Last week we ran a piece by Keabetswe Magano about the dangers of Assimilation as opposed to Transformation. It has evoked some strong responses that we published in the comments block below her story. This story of the painful nature of change in South Africa reminded young Free State Journalist Linda Fekisi, part of our Mentorship Programme, of a letter she wrote to herself.

A letter to a part of me who may forget where she comes from…

Dear me, think like the Xhosa girl that you are
One who comes from the amagcina tribe, otyhopho, onokwindla, oxhamela
One who is able to speak more than six languages of her country
One who sang Suikerbossie during Volkspele
One who has attempted ukuxhentsa but failed due to a lack of rhythm
One who knows that her roots being planted in Africa is no mistake

Dear me, think like a girl who knows how to handle cows
One who remembers clearly that standing in front of them is not how to do it
Remember those involuntary lessons that your father gave you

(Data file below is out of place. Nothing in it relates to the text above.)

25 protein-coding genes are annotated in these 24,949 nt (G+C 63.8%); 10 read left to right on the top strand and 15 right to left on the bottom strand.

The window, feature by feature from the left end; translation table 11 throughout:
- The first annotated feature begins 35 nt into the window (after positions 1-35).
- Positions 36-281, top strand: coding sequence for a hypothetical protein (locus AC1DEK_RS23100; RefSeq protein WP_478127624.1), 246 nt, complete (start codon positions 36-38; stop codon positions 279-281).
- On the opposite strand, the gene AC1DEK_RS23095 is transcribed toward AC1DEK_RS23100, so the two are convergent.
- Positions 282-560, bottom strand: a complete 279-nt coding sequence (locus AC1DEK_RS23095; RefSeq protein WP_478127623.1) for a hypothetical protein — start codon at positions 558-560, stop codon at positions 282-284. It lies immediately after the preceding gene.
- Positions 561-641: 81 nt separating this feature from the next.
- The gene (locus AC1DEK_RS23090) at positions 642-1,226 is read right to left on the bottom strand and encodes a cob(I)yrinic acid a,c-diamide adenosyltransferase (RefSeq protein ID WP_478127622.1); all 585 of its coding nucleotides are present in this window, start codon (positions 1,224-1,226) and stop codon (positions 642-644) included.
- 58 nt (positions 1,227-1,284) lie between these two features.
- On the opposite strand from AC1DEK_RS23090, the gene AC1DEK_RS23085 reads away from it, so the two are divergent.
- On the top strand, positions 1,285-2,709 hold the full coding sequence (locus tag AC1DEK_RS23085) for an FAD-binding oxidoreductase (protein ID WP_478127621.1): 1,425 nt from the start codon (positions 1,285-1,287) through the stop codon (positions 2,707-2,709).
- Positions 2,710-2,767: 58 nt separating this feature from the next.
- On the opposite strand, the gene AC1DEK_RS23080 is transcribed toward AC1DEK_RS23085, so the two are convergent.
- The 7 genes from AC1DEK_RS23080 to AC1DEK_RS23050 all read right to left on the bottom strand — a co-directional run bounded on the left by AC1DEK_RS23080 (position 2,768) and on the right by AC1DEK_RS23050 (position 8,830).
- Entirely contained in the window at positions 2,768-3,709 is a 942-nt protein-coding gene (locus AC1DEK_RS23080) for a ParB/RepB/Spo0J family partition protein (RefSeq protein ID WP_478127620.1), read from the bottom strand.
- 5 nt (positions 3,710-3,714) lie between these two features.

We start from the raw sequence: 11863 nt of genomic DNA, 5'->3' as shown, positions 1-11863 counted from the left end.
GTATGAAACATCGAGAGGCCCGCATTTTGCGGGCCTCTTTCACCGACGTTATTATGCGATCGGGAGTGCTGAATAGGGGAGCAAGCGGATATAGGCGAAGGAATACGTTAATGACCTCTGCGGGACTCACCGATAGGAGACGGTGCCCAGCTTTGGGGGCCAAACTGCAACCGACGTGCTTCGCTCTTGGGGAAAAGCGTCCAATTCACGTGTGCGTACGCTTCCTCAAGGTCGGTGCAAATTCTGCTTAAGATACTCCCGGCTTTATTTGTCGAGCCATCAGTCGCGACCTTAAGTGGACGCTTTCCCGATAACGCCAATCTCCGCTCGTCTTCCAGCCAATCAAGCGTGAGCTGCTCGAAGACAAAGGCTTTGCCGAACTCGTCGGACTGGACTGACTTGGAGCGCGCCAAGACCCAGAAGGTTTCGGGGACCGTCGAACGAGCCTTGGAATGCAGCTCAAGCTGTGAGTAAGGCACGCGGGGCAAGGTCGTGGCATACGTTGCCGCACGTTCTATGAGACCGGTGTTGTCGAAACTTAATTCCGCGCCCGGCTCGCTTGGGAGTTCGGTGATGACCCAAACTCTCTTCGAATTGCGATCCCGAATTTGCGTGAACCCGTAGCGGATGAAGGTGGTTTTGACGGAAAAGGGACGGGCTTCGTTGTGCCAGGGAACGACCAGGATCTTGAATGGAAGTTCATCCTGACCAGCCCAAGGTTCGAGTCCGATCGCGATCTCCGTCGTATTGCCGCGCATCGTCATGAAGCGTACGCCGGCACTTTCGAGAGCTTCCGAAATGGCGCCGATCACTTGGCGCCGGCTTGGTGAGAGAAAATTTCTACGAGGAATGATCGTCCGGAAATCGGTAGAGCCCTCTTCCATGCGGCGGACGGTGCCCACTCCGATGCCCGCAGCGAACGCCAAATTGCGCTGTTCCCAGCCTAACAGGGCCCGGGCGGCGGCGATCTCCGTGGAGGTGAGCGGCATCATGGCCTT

When he was trying to get them into the kraal
Remember how that is your least favourite place in the entire yard
Not because of the unpleasant smell of the dung but
Because it just is

Dear me, think like a girl whose home is surrounded by mountains
Think of the beautiful blanket of snow that covers them in winter
Think like a girl who was granted with the opportunity to admire nature at her best
Think of the bright stars that you used to gaze at, remember the dreams they gave you
Before those stars disappeared when you moved to places surrounded by street lights
Something that people from the West brought as part of ‘development’

Dear me, you may forget all the above but please do not forget to think. Most importantly,
Think like an African in Africa